Dear friends and neighbors,
My e-newsletter was on a brief summer hiatus, but hopefully you received the 27th Legislative District Update from Sen. Darneille, Rep. Fey and me that was mailed to households last month. If not, it’s available here on my legislative website.
Together with Sen. Darneille and Rep. Fey, I’ve also held several constituent “park chats” this summer — informal, drop-in conversations in public parks throughout the district. So far we’ve met at Stewart Heights Park, Franklin Park, and Point Defiance Park. These gatherings have been a safe, outdoor, socially-distanced alternative to the indoor “coffee chats” we’ve hosted in previous years.
If you haven’t had a chance yet to drop by one of our park chats, the next one will be Tuesday, August 31st from 3:00 to 5:00 PM at Lincoln Park, at the picnic tables on the S. Thompson Ave. side of the park. Seating will be limited, so please consider bringing a chair for yourself if you’re able to do so. Hope to see you there!
New vaccination requirements for state workers, health care professionals, K-12 employees and others
The State of Washington is taking decisive action to combat the spread of COVID-19 and protect vulnerable communities by requiring most state workers, workers in private health care/long-term care settings, and employees in K-12, child care/early learning and higher education settings to be vaccinated as a condition of employment.
On August 9, the governor announced mandatory COVID-19 vaccination requirements for most state employees and health care workers. Senate Majority Leader Andy Billig and I released a statement in support of that decision.
On August 18, the governor announced mandatory COVID-19 vaccination requirements for employees working in K-12, most childcare and early learning, and higher education settings. Additionally, he announced an expansion of the statewide mask mandate to all individuals, regardless of vaccination status.
Getting vaccinated and masking up are critical to help protect those most at risk in our communities from complications or death from COVID-19 — in particular children under 12 who are not yet able to get vaccinated, and those who are immunocompromised.
The Delta variant has caused skyrocketing COVID-19 cases in our state and across the nation. Other states are struggling with an alarming rise in cases in schools, leading to closures, quarantines, and child hospitalizations. The only way to stop this from happening in Washington state is by ensuring the vast majority of us who can get vaccinated, do*.
*The vaccination requirements still allow for limited exemptions, such as for sincerely held religious beliefs or legitimate medical reasons.
WA Cares Fund: making long-term care more affordable for Washingtonians
In 2019, the Legislature passed the Long-Term Care Trust Act to address a looming crisis in our state: Most of us will need some type of long-term care services or supports as we age. But the vast majority of us don’t have the savings to pay for this care, or a long-term care insurance policy.
Legislators shared heartbreaking stories on the House floor about how this issue has touched their own families:
Rep. Cindy Ryu of Shoreline: “By the time Dad needed help, Mom was getting frail.”
I shared my own family’s struggle to find care for my mother-in-law, Jeannette, who has since passed away.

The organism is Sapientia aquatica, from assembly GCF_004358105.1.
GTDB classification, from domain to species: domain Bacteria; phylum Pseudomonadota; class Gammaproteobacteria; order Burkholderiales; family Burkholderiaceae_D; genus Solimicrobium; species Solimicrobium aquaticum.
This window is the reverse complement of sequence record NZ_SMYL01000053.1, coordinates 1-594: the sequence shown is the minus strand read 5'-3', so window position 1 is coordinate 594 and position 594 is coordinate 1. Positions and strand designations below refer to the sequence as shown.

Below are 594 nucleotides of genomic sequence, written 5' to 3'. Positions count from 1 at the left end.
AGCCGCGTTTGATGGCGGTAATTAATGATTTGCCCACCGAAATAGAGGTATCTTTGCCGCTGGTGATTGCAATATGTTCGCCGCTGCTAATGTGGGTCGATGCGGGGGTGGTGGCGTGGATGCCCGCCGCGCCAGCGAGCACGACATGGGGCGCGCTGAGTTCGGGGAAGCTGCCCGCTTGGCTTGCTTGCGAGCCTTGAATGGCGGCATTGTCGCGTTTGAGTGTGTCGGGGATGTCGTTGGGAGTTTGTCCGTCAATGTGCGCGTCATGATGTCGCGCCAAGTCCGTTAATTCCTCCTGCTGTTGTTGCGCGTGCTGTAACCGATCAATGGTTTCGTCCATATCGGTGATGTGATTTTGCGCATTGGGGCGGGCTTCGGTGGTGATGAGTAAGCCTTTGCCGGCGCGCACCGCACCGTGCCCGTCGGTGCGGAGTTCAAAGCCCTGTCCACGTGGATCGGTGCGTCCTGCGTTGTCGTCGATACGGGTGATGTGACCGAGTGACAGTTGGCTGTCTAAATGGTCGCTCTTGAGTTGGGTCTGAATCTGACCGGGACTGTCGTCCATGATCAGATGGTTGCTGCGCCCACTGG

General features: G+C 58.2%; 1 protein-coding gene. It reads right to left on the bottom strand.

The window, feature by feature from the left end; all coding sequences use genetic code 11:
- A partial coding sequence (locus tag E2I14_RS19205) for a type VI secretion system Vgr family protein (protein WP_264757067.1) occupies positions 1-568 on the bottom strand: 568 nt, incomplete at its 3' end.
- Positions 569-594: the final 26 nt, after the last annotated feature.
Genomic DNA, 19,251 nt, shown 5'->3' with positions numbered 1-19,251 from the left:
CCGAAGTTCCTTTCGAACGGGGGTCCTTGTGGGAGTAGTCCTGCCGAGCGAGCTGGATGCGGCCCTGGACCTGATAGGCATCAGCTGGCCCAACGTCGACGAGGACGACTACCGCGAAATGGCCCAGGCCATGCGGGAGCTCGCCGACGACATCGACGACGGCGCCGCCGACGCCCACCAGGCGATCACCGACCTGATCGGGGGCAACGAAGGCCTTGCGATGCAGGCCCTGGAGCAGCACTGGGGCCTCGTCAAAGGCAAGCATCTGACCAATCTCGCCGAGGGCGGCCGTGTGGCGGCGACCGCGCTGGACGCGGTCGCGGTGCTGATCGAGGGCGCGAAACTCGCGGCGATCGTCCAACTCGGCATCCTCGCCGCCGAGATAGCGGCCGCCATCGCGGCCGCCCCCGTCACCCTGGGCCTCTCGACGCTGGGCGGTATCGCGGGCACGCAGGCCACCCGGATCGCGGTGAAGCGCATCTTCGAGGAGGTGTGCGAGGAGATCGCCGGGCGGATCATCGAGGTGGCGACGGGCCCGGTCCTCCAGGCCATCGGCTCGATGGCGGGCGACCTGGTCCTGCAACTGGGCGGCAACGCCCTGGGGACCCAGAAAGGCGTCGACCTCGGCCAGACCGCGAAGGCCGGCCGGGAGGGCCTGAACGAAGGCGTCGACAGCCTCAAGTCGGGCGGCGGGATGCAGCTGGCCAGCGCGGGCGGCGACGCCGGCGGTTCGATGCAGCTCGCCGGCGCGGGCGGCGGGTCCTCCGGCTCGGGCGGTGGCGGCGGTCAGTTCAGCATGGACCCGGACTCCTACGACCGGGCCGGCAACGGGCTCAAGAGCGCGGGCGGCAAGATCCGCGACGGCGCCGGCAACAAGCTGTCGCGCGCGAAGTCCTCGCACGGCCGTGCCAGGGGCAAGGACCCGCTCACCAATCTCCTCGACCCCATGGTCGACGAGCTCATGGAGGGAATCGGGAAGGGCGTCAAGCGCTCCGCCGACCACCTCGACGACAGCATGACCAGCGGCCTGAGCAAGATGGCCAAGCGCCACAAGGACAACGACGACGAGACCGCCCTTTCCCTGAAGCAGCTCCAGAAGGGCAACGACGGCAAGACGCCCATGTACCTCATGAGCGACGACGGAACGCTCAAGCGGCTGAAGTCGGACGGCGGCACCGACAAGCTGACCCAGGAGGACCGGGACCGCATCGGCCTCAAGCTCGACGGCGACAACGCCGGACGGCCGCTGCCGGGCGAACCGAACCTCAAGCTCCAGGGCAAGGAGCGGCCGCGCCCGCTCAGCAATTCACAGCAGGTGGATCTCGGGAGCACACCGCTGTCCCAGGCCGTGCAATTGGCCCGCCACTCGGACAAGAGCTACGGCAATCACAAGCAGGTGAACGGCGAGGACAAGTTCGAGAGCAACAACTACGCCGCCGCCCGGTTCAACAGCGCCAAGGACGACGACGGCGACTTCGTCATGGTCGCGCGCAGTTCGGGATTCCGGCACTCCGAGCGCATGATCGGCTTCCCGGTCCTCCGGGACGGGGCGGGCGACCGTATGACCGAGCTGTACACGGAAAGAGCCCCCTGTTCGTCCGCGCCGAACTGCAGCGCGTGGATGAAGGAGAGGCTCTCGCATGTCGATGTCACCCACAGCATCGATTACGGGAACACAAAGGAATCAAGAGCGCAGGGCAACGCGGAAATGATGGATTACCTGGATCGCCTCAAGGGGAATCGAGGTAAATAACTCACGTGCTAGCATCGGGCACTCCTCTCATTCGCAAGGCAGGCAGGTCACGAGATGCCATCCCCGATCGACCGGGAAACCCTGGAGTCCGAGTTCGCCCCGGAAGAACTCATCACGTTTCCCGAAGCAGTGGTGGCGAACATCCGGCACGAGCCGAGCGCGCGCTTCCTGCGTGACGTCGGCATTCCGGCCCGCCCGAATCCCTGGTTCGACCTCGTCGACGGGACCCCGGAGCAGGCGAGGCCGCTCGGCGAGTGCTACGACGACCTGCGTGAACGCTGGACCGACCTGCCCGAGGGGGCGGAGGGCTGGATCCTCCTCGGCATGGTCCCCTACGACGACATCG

Legislators also described how this policy makes economic sense and is a win for families and taxpayers:
Rep. Drew MacEwen (my co-sponsor across the aisle): “Twenty years ago to buy a long-term care policy on the private market made economic sense…but that changed.”
The Long-Term Care Trust Act was a first-in-the-nation kind of policy when the governor signed it into law. Other states are grappling with long-term care accessibility and affordability too, and they are watching what we’re doing about it here in Washington.
The Tacoma News Tribune editorialized in favor of the policy in 2019, saying, “It could provide relief for older Washingtonians seeking a modest sum for long-term care in their twilight years; for sandwich-generation family members trying to make sound decisions for elderly parents; and for taxpayers to the tune of an estimated $470 million in state Medicaid savings by 2052.”
So, where are we now?
Payroll deductions for what has since been named the WA Cares Fund begin in 2022. Those who already have long-term care insurance or who purchase a plan before Nov. 1 can apply for an exemption from this program. While purchasing a private plan before Nov. 1 may makes sense for some, it’s important to make your decision based on a real analysis, not misinformation or confusion. To be clear:
- The benefits you earn can be used flexibly, including paying for things like nursing care, assisted living, home care, family caregivers, home modifications and meal delivery.
- You cannot be excluded from the plan based on any pre-existing conditions.
- Once you’ve vested into the WA Cares Fund, that money is available to you for life. If you opt out, you cannot later opt back in to access benefits.
More information about WA Cares is available in this informative blog post from the state Office of the Insurance Commissioner. You can also learn more about the Fund, how to earn and apply for benefits, and more at the WA Cares Fund website.
Bottom line: Like all new programs, it will take some time to adjust and determine where there may need to be changes. But it’s critical for Washington state to have a long term care program that will help protect taxpayers and provide families peace of mind.
If you have questions or comments about anything in this newsletter, or other legislative topics, please don’t hesitate to contact me. It’s an honor to represent you.